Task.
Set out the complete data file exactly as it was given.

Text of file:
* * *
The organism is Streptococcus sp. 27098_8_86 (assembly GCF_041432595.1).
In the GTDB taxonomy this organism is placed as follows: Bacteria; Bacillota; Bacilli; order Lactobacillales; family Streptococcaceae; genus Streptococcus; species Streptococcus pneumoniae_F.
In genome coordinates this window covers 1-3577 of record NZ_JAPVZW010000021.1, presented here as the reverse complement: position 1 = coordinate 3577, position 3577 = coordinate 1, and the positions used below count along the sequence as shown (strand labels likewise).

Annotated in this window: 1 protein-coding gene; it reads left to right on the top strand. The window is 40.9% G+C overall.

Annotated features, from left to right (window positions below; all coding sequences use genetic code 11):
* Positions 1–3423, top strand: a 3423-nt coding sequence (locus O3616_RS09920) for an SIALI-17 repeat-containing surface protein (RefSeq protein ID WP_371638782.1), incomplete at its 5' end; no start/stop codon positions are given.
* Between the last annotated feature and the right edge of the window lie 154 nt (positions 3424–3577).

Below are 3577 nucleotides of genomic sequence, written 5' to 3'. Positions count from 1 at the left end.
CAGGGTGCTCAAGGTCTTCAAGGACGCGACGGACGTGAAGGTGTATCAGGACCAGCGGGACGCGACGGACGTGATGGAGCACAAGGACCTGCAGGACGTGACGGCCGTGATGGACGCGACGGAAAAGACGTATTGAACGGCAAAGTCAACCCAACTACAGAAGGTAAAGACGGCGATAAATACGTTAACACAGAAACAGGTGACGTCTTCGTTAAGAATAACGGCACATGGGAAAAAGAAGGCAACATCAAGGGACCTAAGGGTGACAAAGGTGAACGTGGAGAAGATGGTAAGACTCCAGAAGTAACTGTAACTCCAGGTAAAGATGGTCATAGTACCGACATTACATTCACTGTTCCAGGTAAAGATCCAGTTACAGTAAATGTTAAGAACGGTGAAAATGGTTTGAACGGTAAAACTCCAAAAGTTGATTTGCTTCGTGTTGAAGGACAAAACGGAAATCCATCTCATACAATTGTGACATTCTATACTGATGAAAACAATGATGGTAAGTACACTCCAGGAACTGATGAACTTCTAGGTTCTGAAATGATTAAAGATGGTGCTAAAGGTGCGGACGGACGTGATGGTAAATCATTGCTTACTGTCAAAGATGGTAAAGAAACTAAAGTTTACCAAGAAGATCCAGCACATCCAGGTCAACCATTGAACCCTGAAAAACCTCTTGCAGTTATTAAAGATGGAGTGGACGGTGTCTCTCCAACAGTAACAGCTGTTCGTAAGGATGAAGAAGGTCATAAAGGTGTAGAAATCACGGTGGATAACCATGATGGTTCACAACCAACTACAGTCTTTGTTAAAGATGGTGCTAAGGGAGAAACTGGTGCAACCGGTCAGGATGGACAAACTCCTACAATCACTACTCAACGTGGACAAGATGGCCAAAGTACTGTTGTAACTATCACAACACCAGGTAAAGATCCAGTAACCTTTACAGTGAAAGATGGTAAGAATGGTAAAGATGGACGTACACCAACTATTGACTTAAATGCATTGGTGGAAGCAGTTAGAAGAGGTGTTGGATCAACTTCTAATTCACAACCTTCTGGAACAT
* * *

The organism is Streptococcus sp. 27098_8_86 (assembly GCF_041432595.1).
In the GTDB taxonomy this organism is placed as follows: Bacteria; Bacillota; Bacilli; order Lactobacillales; family Streptococcaceae; genus Streptococcus; species Streptococcus pneumoniae_F.
In genome coordinates this window covers 1-3577 of record NZ_JAPVZW010000021.1, presented here as the reverse complement: position 1 = coordinate 3577, position 3577 = coordinate 1, and the positions used below count along the sequence as shown (strand labels likewise).

Annotated in this window: 1 protein-coding gene; it reads left to right on the top strand. The window is 40.9% G+C overall.

Annotated features, from left to right (window positions below; all coding sequences use genetic code 11):
* Positions 1–3423, top strand: a 3423-nt coding sequence (locus O3616_RS09920) for an SIALI-17 repeat-containing surface protein (RefSeq protein ID WP_371638782.1), incomplete at its 5' end; no start/stop codon positions are given.
* Between the last annotated feature and the right edge of the window lie 154 nt (positions 3424–3577).

Below are 3577 nucleotides of genomic sequence, written 5' to 3'. Positions count from 1 at the left end.
CAGGGTGCTCAAGGTCTTCAAGGACGCGACGGACGTGAAGGTGTATCAGGACCAGCGGGACGCGACGGACGTGATGGAGCACAAGGACCTGCAGGACGTGACGGCCGTGATGGACGCGACGGAAAAGACGTATTGAACGGCAAAGTCAACCCAACTACAGAAGGTAAAGACGGCGATAAATACGTTAACACAGAAACAGGTGACGTCTTCGTTAAGAATAACGGCACATGGGAAAAAGAAGGCAACATCAAGGGACCTAAGGGTGACAAAGGTGAACGTGGAGAAGATGGTAAGACTCCAGAAGTAACTGTAACTCCAGGTAAAGATGGTCATAGTACCGACATTACATTCACTGTTCCAGGTAAAGATCCAGTTACAGTAAATGTTAAGAACGGTGAAAATGGTTTGAACGGTAAAACTCCAAAAGTTGATTTGCTTCGTGTTGAAGGACAAAACGGAAATCCATCTCATACAATTGTGACATTCTATACTGATGAAAACAATGATGGTAAGTACACTCCAGGAACTGATGAACTTCTAGGTTCTGAAATGATTAAAGATGGTGCTAAAGGTGCGGACGGACGTGATGGTAAATCATTGCTTACTGTCAAAGATGGTAAAGAAACTAAAGTTTACCAAGAAGATCCAGCACATCCAGGTCAACCATTGAACCCTGAAAAACCTCTTGCAGTTATTAAAGATGGAGTGGACGGTGTCTCTCCAACAGTAACAGCTGTTCGTAAGGATGAAGAAGGTCATAAAGGTGTAGAAATCACGGTGGATAACCATGATGGTTCACAACCAACTACAGTCTTTGTTAAAGATGGTGCTAAGGGAGAAACTGGTGCAACCGGTCAGGATGGACAAACTCCTACAATCACTACTCAACGTGGACAAGATGGCCAAAGTACTGTTGTAACTATCACAACACCAGGTAAAGATCCAGTAACCTTTACAGTGAAAGATGGTAAGAATGGTAAAGATGGACGTACACCAACTATTGACTTAAATGCATTGGTGGAAGCAGTTAGAAGAGGTGTTGGATCAACTTCTAATTCACAACCTTCTGGAACAT